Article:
German court sentences Indian couple for spying on Kashmiri and Sikh groups

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Image caption The husband and wife spied on Kashmiri and Sikh groups for India's intelligence agency

A German court has sentenced an Indian couple after they admitted to spying on Kashmiri and Sikh groups for the Indian foreign intelligence service.

Court documents said the couple, named only as Manmohan S and his wife Kanwal Jit K, were paid more than €7,000 (£6,000) for passing on information.

Manmohan S was given an 18-month suspended prison sentence for espionage while his wife received a hefty fine.

Kashmir is a Himalayan territory disputed by India and Pakistan.

The nuclear-armed rivals have fought two wars over the mountainous region.

India crushed a Sikh insurgency in the 1980s and has remained wary of militancy within the community ever since.

The court in Frankfurt was told that Manmohan S, 51, was recruited by the Research and Analysis Wing (RAW), India's main external intelligence agency, in 2015 and asked to spy on Kashmiri opposition groups.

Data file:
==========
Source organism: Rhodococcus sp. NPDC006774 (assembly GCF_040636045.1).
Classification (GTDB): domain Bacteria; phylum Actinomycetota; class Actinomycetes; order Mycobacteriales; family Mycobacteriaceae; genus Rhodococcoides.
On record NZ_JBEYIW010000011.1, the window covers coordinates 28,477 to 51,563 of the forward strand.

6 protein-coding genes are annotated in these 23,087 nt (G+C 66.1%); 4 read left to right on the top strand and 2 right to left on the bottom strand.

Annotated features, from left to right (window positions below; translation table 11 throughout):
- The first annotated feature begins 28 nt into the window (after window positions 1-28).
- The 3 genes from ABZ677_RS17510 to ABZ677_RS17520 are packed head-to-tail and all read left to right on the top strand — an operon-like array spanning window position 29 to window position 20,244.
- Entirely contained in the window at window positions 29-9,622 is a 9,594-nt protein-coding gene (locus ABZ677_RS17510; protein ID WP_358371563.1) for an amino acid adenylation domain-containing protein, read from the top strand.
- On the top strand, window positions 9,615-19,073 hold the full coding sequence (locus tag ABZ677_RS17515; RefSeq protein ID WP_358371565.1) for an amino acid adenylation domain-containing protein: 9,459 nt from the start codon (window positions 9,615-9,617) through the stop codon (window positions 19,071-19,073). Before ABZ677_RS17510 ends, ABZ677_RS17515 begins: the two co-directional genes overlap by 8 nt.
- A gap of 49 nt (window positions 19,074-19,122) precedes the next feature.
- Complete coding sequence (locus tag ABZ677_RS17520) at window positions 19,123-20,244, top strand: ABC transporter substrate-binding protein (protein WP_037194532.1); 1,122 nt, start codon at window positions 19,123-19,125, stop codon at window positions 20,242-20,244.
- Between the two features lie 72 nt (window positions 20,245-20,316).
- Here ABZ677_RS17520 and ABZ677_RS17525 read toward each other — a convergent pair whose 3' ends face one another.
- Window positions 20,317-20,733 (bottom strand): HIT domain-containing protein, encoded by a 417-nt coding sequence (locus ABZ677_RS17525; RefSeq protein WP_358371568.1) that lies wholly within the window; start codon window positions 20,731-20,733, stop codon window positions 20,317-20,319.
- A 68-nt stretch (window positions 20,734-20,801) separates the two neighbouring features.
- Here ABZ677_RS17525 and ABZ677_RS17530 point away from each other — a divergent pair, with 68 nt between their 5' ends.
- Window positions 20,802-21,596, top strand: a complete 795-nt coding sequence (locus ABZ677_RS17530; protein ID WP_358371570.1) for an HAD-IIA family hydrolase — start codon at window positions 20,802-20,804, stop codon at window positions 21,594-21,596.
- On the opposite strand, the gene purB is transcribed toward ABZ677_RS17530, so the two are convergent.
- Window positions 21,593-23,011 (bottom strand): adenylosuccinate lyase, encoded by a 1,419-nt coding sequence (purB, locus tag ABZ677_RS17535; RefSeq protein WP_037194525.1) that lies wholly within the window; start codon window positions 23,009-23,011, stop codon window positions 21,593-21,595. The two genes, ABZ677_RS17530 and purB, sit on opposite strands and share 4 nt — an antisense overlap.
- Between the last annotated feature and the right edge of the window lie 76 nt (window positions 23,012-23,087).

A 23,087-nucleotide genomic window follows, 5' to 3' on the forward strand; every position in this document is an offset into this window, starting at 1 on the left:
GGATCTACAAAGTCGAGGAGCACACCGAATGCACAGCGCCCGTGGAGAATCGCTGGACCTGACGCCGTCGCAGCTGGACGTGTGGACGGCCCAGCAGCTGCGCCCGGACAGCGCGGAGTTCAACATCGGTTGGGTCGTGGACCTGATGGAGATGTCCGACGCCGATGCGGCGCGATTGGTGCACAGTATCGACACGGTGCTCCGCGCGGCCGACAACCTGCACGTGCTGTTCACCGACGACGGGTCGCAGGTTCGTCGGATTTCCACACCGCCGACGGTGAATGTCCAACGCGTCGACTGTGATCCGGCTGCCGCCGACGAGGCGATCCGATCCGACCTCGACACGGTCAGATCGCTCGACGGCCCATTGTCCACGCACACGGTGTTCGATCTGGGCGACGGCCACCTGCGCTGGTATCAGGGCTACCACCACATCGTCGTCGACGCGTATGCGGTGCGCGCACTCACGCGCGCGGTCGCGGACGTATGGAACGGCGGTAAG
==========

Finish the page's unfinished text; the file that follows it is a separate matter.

"The accused reported on the internal affairs of the Sikh temples in Cologne and Frankfurt, as well as on protest events in the Sikh community," a court statement said.

He attended regular meetings with an Indian intelligence officer from July 2017 and was paid €200 a month for the information he provided.

Kanwal Jit K, 50, accompanied him to the meetings, the court said.

As well as the suspended sentence, Manmohan S was ordered to a pay €1,500 to a charitable institution. Kanwal Jit K was fined the equivalent of 180 days' wages for helping her husband.

The couple have a week to appeal against the court's decision.

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